“Page two.” By Shealah Craighead – The original was formerly from here and is now archived at georgewbush-whitehouse.archives.gov., Public Domain, https://commons.wikimedia.org/w/index.php?curid=943922

But for me I’m going to stop right there.

Why Americans oppose mandatory national physical and digital IDs

Castro’s proposal, while ideal from a technological standpoint, doesn’t fully account for the realities of American politics.

Many Americans (regardless of political leanings) are strongly opposed to ANY mandatory national ID system. For example, many Americans don’t want our Social Security Numbers to become mandatory national IDs (even though they are de facto national IDs today). And while the federal government does issue passports, it isn’t mandatory that people GET them.

And many Americans don’t want state driver’s licenses to become mandatory national IDs. I went into this whole issue in great detail in my prior post “How 6 CFR 37 (REAL IDs) exhibits…federalism,” which made the following points:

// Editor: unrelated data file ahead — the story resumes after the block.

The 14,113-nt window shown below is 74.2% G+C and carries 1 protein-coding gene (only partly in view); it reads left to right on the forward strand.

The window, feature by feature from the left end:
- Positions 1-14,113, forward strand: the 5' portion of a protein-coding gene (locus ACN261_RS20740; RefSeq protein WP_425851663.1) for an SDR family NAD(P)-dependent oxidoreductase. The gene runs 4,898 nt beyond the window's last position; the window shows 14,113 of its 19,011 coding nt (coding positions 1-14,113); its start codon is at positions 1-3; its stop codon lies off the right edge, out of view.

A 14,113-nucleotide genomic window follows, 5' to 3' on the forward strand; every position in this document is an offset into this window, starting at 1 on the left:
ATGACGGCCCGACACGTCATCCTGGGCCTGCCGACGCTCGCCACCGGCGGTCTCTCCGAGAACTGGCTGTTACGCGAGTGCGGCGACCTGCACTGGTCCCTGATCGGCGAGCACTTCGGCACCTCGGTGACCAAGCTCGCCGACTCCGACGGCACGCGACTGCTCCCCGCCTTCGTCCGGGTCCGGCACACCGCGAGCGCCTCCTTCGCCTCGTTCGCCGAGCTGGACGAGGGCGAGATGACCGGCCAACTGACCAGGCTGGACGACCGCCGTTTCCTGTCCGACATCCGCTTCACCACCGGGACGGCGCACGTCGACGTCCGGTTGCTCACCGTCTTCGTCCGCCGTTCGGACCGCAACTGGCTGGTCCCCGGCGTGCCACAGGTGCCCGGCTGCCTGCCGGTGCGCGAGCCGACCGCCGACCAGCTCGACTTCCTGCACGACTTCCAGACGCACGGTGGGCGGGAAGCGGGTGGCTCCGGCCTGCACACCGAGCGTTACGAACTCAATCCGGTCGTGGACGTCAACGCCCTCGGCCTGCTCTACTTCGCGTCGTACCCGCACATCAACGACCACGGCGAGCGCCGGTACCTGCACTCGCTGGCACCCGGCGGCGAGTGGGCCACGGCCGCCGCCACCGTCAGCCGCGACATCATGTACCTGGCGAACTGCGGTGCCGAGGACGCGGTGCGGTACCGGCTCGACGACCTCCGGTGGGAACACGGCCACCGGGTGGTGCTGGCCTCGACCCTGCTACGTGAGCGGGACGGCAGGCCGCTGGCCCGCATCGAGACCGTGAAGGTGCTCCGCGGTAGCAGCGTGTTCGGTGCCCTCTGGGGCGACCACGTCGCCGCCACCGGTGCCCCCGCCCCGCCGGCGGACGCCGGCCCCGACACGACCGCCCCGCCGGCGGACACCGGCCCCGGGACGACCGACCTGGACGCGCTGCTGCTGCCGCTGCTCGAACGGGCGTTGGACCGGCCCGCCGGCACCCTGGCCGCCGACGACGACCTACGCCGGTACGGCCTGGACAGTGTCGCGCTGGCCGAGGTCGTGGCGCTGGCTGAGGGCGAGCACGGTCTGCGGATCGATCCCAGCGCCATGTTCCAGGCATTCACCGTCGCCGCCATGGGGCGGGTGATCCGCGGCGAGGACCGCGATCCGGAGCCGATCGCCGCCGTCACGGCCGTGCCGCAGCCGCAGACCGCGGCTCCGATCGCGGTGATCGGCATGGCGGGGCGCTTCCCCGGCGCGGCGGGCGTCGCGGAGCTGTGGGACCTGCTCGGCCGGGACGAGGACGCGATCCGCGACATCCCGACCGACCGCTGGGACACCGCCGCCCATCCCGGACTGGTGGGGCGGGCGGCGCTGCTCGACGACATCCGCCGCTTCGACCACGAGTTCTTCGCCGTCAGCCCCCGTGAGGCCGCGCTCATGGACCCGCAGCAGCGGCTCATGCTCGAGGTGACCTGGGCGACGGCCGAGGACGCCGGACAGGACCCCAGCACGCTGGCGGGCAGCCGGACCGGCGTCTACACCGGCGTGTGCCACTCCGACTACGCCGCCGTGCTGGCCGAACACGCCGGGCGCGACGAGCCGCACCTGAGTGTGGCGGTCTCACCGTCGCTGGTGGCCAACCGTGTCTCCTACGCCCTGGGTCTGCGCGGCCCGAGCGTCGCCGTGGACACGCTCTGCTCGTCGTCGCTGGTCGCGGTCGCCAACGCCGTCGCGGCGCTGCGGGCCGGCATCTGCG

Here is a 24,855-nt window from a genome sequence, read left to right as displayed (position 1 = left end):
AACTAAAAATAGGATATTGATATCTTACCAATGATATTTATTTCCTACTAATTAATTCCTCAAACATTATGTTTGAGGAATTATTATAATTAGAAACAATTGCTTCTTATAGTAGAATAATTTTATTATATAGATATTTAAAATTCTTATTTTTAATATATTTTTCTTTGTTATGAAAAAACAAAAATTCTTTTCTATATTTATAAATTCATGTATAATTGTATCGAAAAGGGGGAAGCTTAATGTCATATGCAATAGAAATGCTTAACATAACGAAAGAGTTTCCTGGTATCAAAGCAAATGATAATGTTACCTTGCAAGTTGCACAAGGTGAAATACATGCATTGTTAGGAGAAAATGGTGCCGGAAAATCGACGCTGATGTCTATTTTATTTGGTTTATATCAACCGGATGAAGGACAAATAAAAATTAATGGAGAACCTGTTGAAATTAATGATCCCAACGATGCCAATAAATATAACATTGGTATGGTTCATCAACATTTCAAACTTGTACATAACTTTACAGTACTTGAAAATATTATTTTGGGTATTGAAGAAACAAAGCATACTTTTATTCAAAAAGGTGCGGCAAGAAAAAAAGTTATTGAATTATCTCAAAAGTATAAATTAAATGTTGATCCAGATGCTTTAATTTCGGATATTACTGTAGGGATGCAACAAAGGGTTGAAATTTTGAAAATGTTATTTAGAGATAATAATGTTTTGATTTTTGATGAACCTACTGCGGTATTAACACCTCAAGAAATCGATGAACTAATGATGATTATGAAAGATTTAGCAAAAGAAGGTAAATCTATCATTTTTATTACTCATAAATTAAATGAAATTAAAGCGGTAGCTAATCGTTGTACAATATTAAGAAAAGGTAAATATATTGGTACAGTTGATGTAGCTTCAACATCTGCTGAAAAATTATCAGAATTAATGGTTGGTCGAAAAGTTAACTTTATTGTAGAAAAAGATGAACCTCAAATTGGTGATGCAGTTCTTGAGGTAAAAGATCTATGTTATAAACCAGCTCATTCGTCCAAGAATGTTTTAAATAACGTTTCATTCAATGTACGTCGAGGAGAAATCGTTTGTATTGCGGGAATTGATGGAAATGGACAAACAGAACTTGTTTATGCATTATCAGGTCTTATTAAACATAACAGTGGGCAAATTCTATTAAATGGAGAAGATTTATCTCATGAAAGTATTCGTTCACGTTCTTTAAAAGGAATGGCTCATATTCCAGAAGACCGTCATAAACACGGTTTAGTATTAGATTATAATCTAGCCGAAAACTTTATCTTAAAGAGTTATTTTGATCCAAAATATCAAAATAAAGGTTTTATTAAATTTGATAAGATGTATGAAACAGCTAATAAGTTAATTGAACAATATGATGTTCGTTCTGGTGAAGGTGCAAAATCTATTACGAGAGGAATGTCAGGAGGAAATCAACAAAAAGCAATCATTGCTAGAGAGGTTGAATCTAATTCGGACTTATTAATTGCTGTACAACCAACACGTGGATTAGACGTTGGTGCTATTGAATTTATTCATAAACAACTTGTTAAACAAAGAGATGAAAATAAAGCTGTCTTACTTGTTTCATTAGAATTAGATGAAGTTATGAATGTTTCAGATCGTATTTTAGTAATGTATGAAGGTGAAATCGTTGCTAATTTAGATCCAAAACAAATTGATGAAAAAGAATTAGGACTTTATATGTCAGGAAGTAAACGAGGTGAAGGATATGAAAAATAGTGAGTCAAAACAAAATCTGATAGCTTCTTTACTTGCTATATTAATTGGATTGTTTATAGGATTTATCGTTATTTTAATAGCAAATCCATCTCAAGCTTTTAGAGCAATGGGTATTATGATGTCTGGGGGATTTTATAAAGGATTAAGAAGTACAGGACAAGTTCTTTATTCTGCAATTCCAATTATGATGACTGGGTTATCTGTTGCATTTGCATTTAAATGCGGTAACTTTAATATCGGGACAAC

1. States are NOT mandated to issue REAL IDs. (And, no citizen is mandated to GET a REAL ID.)
  2. The federal government CAN mandate which IDs are accepted for federal purposes.
  3. Because the federal government can mandate the IDs to use when entering a federal facility or flying at a commercial airport, ALL of the states were eventually “persuaded” to issue REAL IDs. (Of course, it has take nearly two decades, so far, for that persuasion to work, and it won’t work until 2023, or later.)

So, considering all of the background regarding the difficulties in mandating a national PHYSICAL ID, imagine how things would erupt if the federal government mandated a national DIGITAL ID.